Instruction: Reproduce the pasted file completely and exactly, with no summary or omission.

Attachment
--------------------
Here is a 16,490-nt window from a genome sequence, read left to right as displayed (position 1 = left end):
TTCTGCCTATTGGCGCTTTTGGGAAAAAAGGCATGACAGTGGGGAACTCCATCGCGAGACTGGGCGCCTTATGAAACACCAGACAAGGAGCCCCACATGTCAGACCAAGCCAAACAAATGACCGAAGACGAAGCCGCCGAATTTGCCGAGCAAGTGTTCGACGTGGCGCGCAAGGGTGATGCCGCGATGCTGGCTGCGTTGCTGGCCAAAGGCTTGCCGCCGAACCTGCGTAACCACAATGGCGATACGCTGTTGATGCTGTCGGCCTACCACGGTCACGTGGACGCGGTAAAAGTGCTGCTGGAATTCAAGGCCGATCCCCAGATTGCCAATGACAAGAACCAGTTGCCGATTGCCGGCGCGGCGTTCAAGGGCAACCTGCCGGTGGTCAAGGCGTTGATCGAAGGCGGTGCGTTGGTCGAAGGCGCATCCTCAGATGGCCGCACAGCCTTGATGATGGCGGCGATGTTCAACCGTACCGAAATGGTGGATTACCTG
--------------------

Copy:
Here is a 16,490-nt window from a genome sequence, read left to right as displayed (position 1 = left end):
TTCTGCCTATTGGCGCTTTTGGGAAAAAAGGCATGACAGTGGGGAACTCCATCGCGAGACTGGGCGCCTTATGAAACACCAGACAAGGAGCCCCACATGTCAGACCAAGCCAAACAAATGACCGAAGACGAAGCCGCCGAATTTGCCGAGCAAGTGTTCGACGTGGCGCGCAAGGGTGATGCCGCGATGCTGGCTGCGTTGCTGGCCAAAGGCTTGCCGCCGAACCTGCGTAACCACAATGGCGATACGCTGTTGATGCTGTCGGCCTACCACGGTCACGTGGACGCGGTAAAAGTGCTGCTGGAATTCAAGGCCGATCCCCAGATTGCCAATGACAAGAACCAGTTGCCGATTGCCGGCGCGGCGTTCAAGGGCAACCTGCCGGTGGTCAAGGCGTTGATCGAAGGCGGTGCGTTGGTCGAAGGCGCATCCTCAGATGGCCGCACAGCCTTGATGATGGCGGCGATGTTCAACCGTACCGAAATGGTGGATTACCTG